Scientists from around the world are studying COVID-19, fueled by a torrent of research funding as governments make solving the virus a top priority. For doctors, the rapid pace of research generates a staggering volume of new information that must be absorbed and analyzed.

Dr. John Alexander, chief medical officer at Central Maine Healthcare in Lewiston, said the hospital has a clinical team that keeps up on the latest research for multiple diseases. Lately, they have been dealing with a flood of novel coronavirus research. The team often meets daily, sometimes more than once a day.

“The research is evolving quickly, but they live, breathe and sleep clinical research,” Alexander said. “This is a disease we only began learning about 9-10 months ago.”

As an example of the rapid pace, so much money is flowing into vaccine research that vaccine development, which normally takes three to five years or longer, is taking place much more quickly without any scientific shortcuts. A vaccine could be approved as soon as later this month, with the first shots given by the end of the year. That would be less than a year after the pandemic started in the United States, a previously unheard-of timeline.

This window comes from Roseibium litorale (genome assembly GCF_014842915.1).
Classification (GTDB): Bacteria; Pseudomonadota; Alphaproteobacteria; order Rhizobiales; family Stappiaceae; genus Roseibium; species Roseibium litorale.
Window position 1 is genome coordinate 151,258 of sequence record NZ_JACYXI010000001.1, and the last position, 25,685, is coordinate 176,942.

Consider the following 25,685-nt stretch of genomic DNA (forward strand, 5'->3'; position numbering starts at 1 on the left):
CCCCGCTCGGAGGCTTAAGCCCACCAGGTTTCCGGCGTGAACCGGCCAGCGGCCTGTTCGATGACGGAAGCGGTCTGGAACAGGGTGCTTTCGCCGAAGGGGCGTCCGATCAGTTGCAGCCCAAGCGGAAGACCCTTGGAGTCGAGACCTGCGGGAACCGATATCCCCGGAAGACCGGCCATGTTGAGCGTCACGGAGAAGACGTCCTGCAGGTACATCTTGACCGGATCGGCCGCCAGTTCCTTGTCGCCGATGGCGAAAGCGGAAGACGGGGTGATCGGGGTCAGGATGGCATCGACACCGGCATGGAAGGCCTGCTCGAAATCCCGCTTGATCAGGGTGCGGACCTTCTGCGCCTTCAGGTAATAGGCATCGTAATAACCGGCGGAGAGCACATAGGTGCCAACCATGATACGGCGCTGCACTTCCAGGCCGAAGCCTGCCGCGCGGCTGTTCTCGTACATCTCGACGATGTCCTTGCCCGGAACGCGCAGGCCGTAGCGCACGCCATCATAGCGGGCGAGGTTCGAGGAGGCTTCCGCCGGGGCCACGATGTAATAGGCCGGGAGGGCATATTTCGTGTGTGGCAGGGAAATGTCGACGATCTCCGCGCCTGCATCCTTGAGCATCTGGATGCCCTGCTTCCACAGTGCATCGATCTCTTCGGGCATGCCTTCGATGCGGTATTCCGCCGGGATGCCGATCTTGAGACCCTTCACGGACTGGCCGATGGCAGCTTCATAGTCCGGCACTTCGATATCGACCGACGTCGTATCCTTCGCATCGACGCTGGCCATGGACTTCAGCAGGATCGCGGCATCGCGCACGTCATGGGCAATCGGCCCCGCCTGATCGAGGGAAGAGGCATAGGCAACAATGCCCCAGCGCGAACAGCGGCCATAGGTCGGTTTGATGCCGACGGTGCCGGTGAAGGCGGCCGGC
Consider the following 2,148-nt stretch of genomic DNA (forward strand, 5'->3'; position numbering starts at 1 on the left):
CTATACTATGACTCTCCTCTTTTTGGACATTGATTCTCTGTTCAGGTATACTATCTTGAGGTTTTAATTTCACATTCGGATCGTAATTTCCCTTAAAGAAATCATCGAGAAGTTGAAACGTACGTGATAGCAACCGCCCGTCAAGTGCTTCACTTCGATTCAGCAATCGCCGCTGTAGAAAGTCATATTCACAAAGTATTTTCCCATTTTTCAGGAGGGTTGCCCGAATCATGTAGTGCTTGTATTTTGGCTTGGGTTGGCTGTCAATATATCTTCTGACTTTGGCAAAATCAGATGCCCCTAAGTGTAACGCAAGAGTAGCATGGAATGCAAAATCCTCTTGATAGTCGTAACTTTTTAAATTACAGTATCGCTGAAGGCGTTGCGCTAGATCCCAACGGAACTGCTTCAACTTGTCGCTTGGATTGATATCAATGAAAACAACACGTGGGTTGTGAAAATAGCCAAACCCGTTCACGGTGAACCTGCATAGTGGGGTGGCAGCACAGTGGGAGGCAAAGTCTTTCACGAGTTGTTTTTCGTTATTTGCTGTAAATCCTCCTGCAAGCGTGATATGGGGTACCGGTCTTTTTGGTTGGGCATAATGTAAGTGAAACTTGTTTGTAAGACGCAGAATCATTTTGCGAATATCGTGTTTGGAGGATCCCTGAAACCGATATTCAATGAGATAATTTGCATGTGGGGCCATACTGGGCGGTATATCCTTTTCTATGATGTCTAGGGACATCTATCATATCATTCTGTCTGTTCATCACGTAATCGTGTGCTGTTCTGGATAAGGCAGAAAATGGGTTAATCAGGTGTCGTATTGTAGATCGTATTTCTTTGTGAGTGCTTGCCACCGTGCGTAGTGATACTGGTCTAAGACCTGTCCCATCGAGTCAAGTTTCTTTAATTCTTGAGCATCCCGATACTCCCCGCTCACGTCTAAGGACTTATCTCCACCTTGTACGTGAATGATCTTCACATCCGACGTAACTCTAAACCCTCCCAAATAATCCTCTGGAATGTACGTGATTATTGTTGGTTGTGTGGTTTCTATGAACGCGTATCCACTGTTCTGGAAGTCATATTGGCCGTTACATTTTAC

On the treatment side, in addition to scholarly medical journals, social media groups discuss the latest research, and the internet offers many corners where scientists summarize and delve into the latest research.

At Brief19, a Twitter account on COVID-19 research run by a group of doctors and scientists, daily updates plumb the intricacies of research papers. In the latest posting, scientists looked at research in the Journal of the American Medical Association discussing “Fluvoxamine vs Placebo and Clinical Deterioration in Outpatients With Symptomatic COVID-19.” The upshot is that in this small pilot study, SARS-CoV-2 outpatients with mild illness who took fluvoxamine – a selective serotonin reuptake inhibitor approved for obsessive compulsive disorder and also used as an anti-depressant – had a lower likelihood of clinical deterioration 15 days later.”


In other words, some light bedtime reading.

Scientific knowledge advances so quickly that one of the podcasts published by Brief19 this spring carried a warning that said, “If you are listening to these more than a few days in the future, please beware that information may have changed and check subsequent episodes.”

Dr. David Seder, chief of critical care at Maine Medical Center, said a team of hospital doctors are frequently reading the latest information and sharing the studies with one another.

“You’re constantly reading to make sure you’re up to date, because research is constantly evolving,” Seder said. “COVID-19 is an extreme example of this.”

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